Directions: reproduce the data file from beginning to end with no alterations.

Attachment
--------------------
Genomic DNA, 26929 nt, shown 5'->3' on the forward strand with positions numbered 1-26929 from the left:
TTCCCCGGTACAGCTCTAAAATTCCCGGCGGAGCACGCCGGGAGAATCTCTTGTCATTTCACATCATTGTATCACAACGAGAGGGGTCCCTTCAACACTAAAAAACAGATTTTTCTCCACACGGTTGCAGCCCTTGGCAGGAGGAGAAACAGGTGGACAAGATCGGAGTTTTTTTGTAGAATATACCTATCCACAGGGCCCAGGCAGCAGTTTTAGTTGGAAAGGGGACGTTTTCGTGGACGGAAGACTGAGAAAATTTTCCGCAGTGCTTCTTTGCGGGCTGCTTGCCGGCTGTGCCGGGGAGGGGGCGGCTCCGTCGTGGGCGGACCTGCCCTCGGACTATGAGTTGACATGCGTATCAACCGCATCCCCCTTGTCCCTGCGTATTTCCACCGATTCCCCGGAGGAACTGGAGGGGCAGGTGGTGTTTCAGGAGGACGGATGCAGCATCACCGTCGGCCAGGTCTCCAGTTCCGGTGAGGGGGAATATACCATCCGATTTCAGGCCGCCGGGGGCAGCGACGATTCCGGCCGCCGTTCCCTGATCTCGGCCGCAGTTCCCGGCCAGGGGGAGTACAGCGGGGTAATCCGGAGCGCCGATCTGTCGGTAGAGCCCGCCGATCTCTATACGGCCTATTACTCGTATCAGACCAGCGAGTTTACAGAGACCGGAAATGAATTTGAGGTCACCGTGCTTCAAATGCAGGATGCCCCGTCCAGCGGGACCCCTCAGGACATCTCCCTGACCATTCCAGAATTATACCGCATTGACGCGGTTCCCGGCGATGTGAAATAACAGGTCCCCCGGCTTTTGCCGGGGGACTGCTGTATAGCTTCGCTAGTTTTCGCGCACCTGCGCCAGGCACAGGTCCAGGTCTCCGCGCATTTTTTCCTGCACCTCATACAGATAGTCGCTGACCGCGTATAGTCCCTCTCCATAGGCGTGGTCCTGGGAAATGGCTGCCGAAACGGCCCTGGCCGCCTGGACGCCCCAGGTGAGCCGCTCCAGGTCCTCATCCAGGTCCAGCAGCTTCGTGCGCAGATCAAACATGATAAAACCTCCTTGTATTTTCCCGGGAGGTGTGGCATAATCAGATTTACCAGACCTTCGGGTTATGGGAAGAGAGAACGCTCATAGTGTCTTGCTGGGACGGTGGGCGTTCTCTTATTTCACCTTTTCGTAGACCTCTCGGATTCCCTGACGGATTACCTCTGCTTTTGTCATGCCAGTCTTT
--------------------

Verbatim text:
Genomic DNA, 26929 nt, shown 5'->3' on the forward strand with positions numbered 1-26929 from the left:
TTCCCCGGTACAGCTCTAAAATTCCCGGCGGAGCACGCCGGGAGAATCTCTTGTCATTTCACATCATTGTATCACAACGAGAGGGGTCCCTTCAACACTAAAAAACAGATTTTTCTCCACACGGTTGCAGCCCTTGGCAGGAGGAGAAACAGGTGGACAAGATCGGAGTTTTTTTGTAGAATATACCTATCCACAGGGCCCAGGCAGCAGTTTTAGTTGGAAAGGGGACGTTTTCGTGGACGGAAGACTGAGAAAATTTTCCGCAGTGCTTCTTTGCGGGCTGCTTGCCGGCTGTGCCGGGGAGGGGGCGGCTCCGTCGTGGGCGGACCTGCCCTCGGACTATGAGTTGACATGCGTATCAACCGCATCCCCCTTGTCCCTGCGTATTTCCACCGATTCCCCGGAGGAACTGGAGGGGCAGGTGGTGTTTCAGGAGGACGGATGCAGCATCACCGTCGGCCAGGTCTCCAGTTCCGGTGAGGGGGAATATACCATCCGATTTCAGGCCGCCGGGGGCAGCGACGATTCCGGCCGCCGTTCCCTGATCTCGGCCGCAGTTCCCGGCCAGGGGGAGTACAGCGGGGTAATCCGGAGCGCCGATCTGTCGGTAGAGCCCGCCGATCTCTATACGGCCTATTACTCGTATCAGACCAGCGAGTTTACAGAGACCGGAAATGAATTTGAGGTCACCGTGCTTCAAATGCAGGATGCCCCGTCCAGCGGGACCCCTCAGGACATCTCCCTGACCATTCCAGAATTATACCGCATTGACGCGGTTCCCGGCGATGTGAAATAACAGGTCCCCCGGCTTTTGCCGGGGGACTGCTGTATAGCTTCGCTAGTTTTCGCGCACCTGCGCCAGGCACAGGTCCAGGTCTCCGCGCATTTTTTCCTGCACCTCATACAGATAGTCGCTGACCGCGTATAGTCCCTCTCCATAGGCGTGGTCCTGGGAAATGGCTGCCGAAACGGCCCTGGCCGCCTGGACGCCCCAGGTGAGCCGCTCCAGGTCCTCATCCAGGTCCAGCAGCTTCGTGCGCAGATCAAACATGATAAAACCTCCTTGTATTTTCCCGGGAGGTGTGGCATAATCAGATTTACCAGACCTTCGGGTTATGGGAAGAGAGAACGCTCATAGTGTCTTGCTGGGACGGTGGGCGTTCTCTTATTTCACCTTTTCGTAGACCTCTCGGATTCCCTGACGGATTACCTCTGCTTTTGTCATGCCAGTCTTT